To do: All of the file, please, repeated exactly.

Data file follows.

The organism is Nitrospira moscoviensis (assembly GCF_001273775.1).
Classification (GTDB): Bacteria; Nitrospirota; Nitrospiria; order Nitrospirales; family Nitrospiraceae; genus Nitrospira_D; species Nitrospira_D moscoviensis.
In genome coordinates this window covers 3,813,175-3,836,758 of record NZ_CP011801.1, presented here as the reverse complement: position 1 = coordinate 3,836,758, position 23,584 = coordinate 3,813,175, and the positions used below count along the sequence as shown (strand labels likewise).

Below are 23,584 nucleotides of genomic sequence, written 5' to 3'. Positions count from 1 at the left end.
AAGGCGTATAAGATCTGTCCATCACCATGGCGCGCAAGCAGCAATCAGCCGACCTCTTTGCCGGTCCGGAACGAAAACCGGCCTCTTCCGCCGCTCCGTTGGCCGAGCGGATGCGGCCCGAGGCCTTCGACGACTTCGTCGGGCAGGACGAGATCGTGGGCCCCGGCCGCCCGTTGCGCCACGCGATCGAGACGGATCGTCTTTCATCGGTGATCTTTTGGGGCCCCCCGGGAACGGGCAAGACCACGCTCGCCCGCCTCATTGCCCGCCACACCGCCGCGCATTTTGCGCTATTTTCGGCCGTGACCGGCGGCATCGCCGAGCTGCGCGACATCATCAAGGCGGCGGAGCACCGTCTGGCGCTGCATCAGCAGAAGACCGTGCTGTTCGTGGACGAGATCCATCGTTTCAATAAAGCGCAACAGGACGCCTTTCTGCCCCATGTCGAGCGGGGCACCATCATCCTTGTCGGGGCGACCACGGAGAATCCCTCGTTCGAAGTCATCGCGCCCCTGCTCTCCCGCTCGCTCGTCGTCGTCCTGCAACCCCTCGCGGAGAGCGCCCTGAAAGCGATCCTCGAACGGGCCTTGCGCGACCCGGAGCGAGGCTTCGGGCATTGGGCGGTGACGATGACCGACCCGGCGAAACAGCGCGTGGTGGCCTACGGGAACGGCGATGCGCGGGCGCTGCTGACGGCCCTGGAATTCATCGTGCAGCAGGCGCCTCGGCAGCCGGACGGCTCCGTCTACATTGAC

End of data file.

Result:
The organism is Nitrospira moscoviensis (assembly GCF_001273775.1).
Classification (GTDB): Bacteria; Nitrospirota; Nitrospiria; order Nitrospirales; family Nitrospiraceae; genus Nitrospira_D; species Nitrospira_D moscoviensis.
In genome coordinates this window covers 3,813,175-3,836,758 of record NZ_CP011801.1, presented here as the reverse complement: position 1 = coordinate 3,836,758, position 23,584 = coordinate 3,813,175, and the positions used below count along the sequence as shown (strand labels likewise).

Below are 23,584 nucleotides of genomic sequence, written 5' to 3'. Positions count from 1 at the left end.
AAGGCGTATAAGATCTGTCCATCACCATGGCGCGCAAGCAGCAATCAGCCGACCTCTTTGCCGGTCCGGAACGAAAACCGGCCTCTTCCGCCGCTCCGTTGGCCGAGCGGATGCGGCCCGAGGCCTTCGACGACTTCGTCGGGCAGGACGAGATCGTGGGCCCCGGCCGCCCGTTGCGCCACGCGATCGAGACGGATCGTCTTTCATCGGTGATCTTTTGGGGCCCCCCGGGAACGGGCAAGACCACGCTCGCCCGCCTCATTGCCCGCCACACCGCCGCGCATTTTGCGCTATTTTCGGCCGTGACCGGCGGCATCGCCGAGCTGCGCGACATCATCAAGGCGGCGGAGCACCGTCTGGCGCTGCATCAGCAGAAGACCGTGCTGTTCGTGGACGAGATCCATCGTTTCAATAAAGCGCAACAGGACGCCTTTCTGCCCCATGTCGAGCGGGGCACCATCATCCTTGTCGGGGCGACCACGGAGAATCCCTCGTTCGAAGTCATCGCGCCCCTGCTCTCCCGCTCGCTCGTCGTCGTCCTGCAACCCCTCGCGGAGAGCGCCCTGAAAGCGATCCTCGAACGGGCCTTGCGCGACCCGGAGCGAGGCTTCGGGCATTGGGCGGTGACGATGACCGACCCGGCGAAACAGCGCGTGGTGGCCTACGGGAACGGCGATGCGCGGGCGCTGCTGACGGCCCTGGAATTCATCGTGCAGCAGGCGCCTCGGCAGCCGGACGGCTCCGTCTACATTGAC